I received push-back from readers regarding my article Time to Reform the Filibuster based on the importance of restoring bipartisanship in the Congress. While I am aware that President Biden is an advocate for bipartisanship, and agree it is a preferable way for the country to be governed, I remain convinced that in this post-Trump environment it will be impossible to achieve.
Despite the fact that 70 percent of Americans (including 59 percent of Republican voters) favored the COVID relief bill, not one congressional Republican voted for it. Sen. Mitch McConnell’s response to President Biden’s proposed infrastructure bill was that it “is not going to get support from our side.” Moreover, we’re in the midst of a Republican attack on voting rights, going on throughout the country, which can only be avoided by the Democratic Senate passing SB 1.
There are now 253 bills pending in 43 Republican-controlled state legislatures to restrict voting rights. The restrictions include limiting mail-in voting, restrictions on early voting, and reduced voter registration opportunities. Indeed, in Georgia the law makes it a crime to give voters, waiting in long lines, water or food. Despite the fact that those lines, in the 2020 election, were created by Republicans closing polling places in minority neighborhoods. President Biden rightly called these laws “un-American [and] sick.” He needs to further and clearly advocate for the reform of the filibuster or these” sick” laws will undermine both our democracy and his agenda.
The Republican attack on voting rights is clearly aimed at reducing, rather than expanding, voter participation in the electoral process, especially of minority voters. Minority voters in both Georgia and Arizona provided Democratic victories in traditional red states. The Republican response: make it harder for minorities to vote. SB 1(the For the People Act) would negate these Republican voter restriction laws.
SB1 would facilitate registering to vote; roll back voter ID requirements, require states to provide online and same-day voter registration, mandate that states hold 15 days of early voting, allow voters to return ballots to conveniently placed drop boxes, and increase transparency in U.S. campaign finance laws by requiring “dark money” groups to disclose political donations. In other words, make it easier, rather than more difficult to vote.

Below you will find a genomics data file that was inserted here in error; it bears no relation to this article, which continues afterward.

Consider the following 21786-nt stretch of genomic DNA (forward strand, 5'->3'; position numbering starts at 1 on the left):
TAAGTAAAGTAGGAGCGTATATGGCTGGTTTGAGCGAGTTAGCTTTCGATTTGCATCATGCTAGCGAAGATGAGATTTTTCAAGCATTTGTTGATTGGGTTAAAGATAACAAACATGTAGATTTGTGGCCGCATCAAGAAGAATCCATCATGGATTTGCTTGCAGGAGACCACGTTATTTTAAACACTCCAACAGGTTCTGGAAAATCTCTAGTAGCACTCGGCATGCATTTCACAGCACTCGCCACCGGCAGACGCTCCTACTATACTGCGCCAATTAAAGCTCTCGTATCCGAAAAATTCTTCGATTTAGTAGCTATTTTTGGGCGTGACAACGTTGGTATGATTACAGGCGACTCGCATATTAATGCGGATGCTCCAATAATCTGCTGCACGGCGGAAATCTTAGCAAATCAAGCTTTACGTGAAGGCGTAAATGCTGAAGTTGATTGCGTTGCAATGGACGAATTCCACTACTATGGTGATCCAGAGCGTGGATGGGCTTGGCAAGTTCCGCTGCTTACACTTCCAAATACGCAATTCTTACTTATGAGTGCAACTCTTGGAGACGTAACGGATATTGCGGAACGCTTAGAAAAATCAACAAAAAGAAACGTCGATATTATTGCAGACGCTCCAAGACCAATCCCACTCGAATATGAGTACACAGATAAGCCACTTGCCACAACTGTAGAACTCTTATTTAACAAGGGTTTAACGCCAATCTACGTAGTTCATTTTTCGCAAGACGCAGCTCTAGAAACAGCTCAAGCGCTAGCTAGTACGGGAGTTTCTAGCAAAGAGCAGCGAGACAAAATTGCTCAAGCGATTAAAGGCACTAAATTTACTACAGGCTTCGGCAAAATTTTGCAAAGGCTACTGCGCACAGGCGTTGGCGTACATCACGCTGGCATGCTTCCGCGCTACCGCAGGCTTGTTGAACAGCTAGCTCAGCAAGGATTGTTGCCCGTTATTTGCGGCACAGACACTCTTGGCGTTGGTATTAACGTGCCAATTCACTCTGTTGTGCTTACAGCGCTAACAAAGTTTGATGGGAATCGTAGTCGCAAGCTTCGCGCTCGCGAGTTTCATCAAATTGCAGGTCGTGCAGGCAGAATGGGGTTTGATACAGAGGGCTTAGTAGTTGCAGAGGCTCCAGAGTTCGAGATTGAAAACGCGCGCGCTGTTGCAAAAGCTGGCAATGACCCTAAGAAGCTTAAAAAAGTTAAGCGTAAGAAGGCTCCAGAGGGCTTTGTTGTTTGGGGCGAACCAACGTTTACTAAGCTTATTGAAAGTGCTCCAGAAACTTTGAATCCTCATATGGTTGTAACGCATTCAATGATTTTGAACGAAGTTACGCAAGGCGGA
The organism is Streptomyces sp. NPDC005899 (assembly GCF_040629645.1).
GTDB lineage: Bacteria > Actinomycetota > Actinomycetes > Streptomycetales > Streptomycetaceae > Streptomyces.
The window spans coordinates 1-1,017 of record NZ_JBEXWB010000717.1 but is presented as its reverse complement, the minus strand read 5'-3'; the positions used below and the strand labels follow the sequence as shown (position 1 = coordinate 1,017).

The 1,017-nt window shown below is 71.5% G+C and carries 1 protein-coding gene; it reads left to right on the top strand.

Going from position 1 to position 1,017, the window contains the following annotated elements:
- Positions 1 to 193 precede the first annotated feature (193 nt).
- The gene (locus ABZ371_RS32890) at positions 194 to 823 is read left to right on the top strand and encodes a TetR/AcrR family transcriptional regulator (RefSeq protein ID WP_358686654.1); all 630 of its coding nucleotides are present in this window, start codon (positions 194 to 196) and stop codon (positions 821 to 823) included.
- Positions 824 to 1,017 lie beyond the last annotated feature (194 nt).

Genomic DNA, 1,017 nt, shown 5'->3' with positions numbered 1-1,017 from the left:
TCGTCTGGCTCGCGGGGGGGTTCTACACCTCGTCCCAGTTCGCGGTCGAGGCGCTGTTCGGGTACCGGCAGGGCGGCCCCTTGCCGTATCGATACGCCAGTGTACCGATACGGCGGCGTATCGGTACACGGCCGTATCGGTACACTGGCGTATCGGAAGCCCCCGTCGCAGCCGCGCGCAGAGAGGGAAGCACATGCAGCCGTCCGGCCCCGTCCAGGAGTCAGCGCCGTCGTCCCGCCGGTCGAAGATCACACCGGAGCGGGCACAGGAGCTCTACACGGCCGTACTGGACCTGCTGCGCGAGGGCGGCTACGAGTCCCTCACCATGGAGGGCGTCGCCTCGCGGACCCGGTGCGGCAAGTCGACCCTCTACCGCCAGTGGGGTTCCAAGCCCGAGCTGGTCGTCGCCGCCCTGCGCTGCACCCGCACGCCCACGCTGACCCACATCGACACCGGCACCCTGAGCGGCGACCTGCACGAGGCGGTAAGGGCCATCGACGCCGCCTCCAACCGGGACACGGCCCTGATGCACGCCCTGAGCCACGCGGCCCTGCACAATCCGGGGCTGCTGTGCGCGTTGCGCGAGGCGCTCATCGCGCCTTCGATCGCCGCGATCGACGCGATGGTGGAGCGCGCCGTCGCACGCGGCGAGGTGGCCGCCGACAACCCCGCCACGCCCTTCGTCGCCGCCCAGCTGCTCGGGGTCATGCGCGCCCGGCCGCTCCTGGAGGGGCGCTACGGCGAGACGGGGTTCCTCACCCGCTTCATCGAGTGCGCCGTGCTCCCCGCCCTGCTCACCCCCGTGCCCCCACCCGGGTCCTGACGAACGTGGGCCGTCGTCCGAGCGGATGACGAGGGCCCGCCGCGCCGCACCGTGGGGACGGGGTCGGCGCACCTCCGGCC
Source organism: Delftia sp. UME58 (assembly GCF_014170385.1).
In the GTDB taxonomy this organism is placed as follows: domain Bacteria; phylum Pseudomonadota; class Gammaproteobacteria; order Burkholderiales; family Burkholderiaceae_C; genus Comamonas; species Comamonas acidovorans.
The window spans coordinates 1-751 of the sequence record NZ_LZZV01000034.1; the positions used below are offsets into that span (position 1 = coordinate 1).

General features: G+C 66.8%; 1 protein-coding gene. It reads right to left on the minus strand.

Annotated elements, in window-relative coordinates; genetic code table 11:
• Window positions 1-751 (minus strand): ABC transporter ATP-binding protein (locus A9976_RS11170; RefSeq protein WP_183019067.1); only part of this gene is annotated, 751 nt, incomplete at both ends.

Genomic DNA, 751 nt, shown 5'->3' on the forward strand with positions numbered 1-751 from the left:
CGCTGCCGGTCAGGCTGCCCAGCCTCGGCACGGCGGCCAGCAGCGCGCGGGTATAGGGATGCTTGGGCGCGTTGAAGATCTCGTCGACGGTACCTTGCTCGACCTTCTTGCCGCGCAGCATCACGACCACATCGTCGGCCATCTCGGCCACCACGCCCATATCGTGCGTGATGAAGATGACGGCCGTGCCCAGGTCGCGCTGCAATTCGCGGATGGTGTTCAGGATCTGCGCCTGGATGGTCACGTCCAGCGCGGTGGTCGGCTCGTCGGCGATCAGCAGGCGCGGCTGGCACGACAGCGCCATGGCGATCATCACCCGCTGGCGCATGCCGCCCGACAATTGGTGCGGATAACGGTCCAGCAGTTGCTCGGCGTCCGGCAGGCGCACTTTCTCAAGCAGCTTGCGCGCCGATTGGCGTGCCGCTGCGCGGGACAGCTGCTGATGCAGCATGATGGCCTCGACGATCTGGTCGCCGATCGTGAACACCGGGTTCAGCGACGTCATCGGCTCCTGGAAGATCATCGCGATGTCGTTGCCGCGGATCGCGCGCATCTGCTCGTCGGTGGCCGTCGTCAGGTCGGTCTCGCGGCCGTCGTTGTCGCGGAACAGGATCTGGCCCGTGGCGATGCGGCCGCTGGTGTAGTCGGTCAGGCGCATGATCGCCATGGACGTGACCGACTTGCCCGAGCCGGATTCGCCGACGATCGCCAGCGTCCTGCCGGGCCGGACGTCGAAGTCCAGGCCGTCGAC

Corporations including Coca-Cola, Delta Airlines, American Airlines, Home Depot, UPS, Google, Patagonia, Bank of America, Uber, Cisco, Microsoft, American Express, Citigroup and Aflac have come out against the Republican restrictive voting laws; correctly calling voting “a foundational right in America.” And, Major League Baseball (MLB) canceled its Atlanta All-Star Game because of the suppression laws. If the private sector can do that, surely the Democrats can stand up for voting rights by reforming the filibuster so their majority can pass the legislation.
I have repeatedly argued that we are in the midst of a second civil war, with Republican elected officials acting as combatants in the conflict. These voting laws, predominantly aimed at restricting minority access to the polls, should be labeled for what they are: voter suppression. If America is to remain a functioning democracy, they cannot be allowed to stand. The logical appropriate response is SB1.
President Biden said, “We have to prove democracy works.” Of course, Donald Trump’s “big lie” that the election was stolen from him by voter fraud is the rationalization the Republicans are using to support their attack on democracy. In our divided polarized country, this lie and its spawn have to be defeated. Allowing these anti-voting laws to stand would be like failing to treat a cancer before it metastasizes. If democracy is to succeed in the 21st century the filibuster must be reformed. If not, the will of the majority cannot function. Reform can include restoring the talking filibuster, creating new percents for when it can be used (the “nuclear option”), and/or or reducing the number of votes it takes to overcome the filibuster.
Elections have consequences. If the voters want a Republican majority, they have every right to go to the polls and vote one in. They should not, however, be allowed to restrict their fellow Americans from voting so they can regain that majority.